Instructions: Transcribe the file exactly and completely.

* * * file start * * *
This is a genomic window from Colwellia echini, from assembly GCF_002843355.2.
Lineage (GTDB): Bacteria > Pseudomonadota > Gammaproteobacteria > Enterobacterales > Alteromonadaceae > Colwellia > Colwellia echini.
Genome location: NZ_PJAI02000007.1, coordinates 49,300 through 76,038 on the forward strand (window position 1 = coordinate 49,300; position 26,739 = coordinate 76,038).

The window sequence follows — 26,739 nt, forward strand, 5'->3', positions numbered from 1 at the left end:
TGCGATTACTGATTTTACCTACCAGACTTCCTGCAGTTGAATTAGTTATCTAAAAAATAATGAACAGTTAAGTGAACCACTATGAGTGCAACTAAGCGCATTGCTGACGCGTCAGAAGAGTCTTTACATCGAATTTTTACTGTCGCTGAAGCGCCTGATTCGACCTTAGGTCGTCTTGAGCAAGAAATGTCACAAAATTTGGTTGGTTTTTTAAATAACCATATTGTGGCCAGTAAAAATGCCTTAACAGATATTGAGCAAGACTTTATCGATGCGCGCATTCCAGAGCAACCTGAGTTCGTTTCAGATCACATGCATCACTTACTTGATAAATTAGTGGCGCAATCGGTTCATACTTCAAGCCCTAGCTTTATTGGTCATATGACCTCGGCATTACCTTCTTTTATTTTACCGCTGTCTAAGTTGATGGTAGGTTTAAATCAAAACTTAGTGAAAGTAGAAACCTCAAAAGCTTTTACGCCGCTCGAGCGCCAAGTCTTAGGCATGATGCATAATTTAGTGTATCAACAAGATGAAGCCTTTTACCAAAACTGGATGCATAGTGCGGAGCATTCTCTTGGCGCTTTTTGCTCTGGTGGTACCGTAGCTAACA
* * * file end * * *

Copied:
This is a genomic window from Colwellia echini, from assembly GCF_002843355.2.
Lineage (GTDB): Bacteria > Pseudomonadota > Gammaproteobacteria > Enterobacterales > Alteromonadaceae > Colwellia > Colwellia echini.
Genome location: NZ_PJAI02000007.1, coordinates 49,300 through 76,038 on the forward strand (window position 1 = coordinate 49,300; position 26,739 = coordinate 76,038).

The window sequence follows — 26,739 nt, forward strand, 5'->3', positions numbered from 1 at the left end:
TGCGATTACTGATTTTACCTACCAGACTTCCTGCAGTTGAATTAGTTATCTAAAAAATAATGAACAGTTAAGTGAACCACTATGAGTGCAACTAAGCGCATTGCTGACGCGTCAGAAGAGTCTTTACATCGAATTTTTACTGTCGCTGAAGCGCCTGATTCGACCTTAGGTCGTCTTGAGCAAGAAATGTCACAAAATTTGGTTGGTTTTTTAAATAACCATATTGTGGCCAGTAAAAATGCCTTAACAGATATTGAGCAAGACTTTATCGATGCGCGCATTCCAGAGCAACCTGAGTTCGTTTCAGATCACATGCATCACTTACTTGATAAATTAGTGGCGCAATCGGTTCATACTTCAAGCCCTAGCTTTATTGGTCATATGACCTCGGCATTACCTTCTTTTATTTTACCGCTGTCTAAGTTGATGGTAGGTTTAAATCAAAACTTAGTGAAAGTAGAAACCTCAAAAGCTTTTACGCCGCTCGAGCGCCAAGTCTTAGGCATGATGCATAATTTAGTGTATCAACAAGATGAAGCCTTTTACCAAAACTGGATGCATAGTGCGGAGCATTCTCTTGGCGCTTTTTGCTCTGGTGGTACCGTAGCTAACA